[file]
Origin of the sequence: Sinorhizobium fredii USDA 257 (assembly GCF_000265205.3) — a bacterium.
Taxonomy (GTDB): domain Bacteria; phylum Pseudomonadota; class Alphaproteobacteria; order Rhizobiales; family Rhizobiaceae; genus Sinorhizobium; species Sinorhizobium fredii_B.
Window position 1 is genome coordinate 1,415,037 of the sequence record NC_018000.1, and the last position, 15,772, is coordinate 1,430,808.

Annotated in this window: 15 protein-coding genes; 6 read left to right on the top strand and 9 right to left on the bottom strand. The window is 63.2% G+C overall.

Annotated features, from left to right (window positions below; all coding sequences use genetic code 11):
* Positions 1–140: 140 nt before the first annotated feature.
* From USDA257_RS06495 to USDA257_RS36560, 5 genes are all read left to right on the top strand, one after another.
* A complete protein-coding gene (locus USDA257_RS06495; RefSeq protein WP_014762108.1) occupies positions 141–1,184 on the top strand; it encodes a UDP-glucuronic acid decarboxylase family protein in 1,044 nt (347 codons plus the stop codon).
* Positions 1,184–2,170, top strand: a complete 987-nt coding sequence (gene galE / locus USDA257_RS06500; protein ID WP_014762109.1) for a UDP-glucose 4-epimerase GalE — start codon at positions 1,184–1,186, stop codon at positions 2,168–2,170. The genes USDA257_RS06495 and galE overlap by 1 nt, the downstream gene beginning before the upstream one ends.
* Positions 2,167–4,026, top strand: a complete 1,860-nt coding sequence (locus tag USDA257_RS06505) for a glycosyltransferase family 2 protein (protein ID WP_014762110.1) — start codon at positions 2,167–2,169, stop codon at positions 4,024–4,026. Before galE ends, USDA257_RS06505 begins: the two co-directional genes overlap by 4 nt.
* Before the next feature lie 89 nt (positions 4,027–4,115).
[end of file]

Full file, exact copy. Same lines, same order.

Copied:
Origin of the sequence: Sinorhizobium fredii USDA 257 (assembly GCF_000265205.3) — a bacterium.
Taxonomy (GTDB): domain Bacteria; phylum Pseudomonadota; class Alphaproteobacteria; order Rhizobiales; family Rhizobiaceae; genus Sinorhizobium; species Sinorhizobium fredii_B.
Window position 1 is genome coordinate 1,415,037 of the sequence record NC_018000.1, and the last position, 15,772, is coordinate 1,430,808.

Annotated in this window: 15 protein-coding genes; 6 read left to right on the top strand and 9 right to left on the bottom strand. The window is 63.2% G+C overall.

Annotated features, from left to right (window positions below; all coding sequences use genetic code 11):
* Positions 1–140: 140 nt before the first annotated feature.
* From USDA257_RS06495 to USDA257_RS36560, 5 genes are all read left to right on the top strand, one after another.
* A complete protein-coding gene (locus USDA257_RS06495; RefSeq protein WP_014762108.1) occupies positions 141–1,184 on the top strand; it encodes a UDP-glucuronic acid decarboxylase family protein in 1,044 nt (347 codons plus the stop codon).
* Positions 1,184–2,170, top strand: a complete 987-nt coding sequence (gene galE / locus USDA257_RS06500; protein ID WP_014762109.1) for a UDP-glucose 4-epimerase GalE — start codon at positions 1,184–1,186, stop codon at positions 2,168–2,170. The genes USDA257_RS06495 and galE overlap by 1 nt, the downstream gene beginning before the upstream one ends.
* Positions 2,167–4,026, top strand: a complete 1,860-nt coding sequence (locus tag USDA257_RS06505) for a glycosyltransferase family 2 protein (protein ID WP_014762110.1) — start codon at positions 2,167–2,169, stop codon at positions 4,024–4,026. Before galE ends, USDA257_RS06505 begins: the two co-directional genes overlap by 4 nt.
* Before the next feature lie 89 nt (positions 4,027–4,115).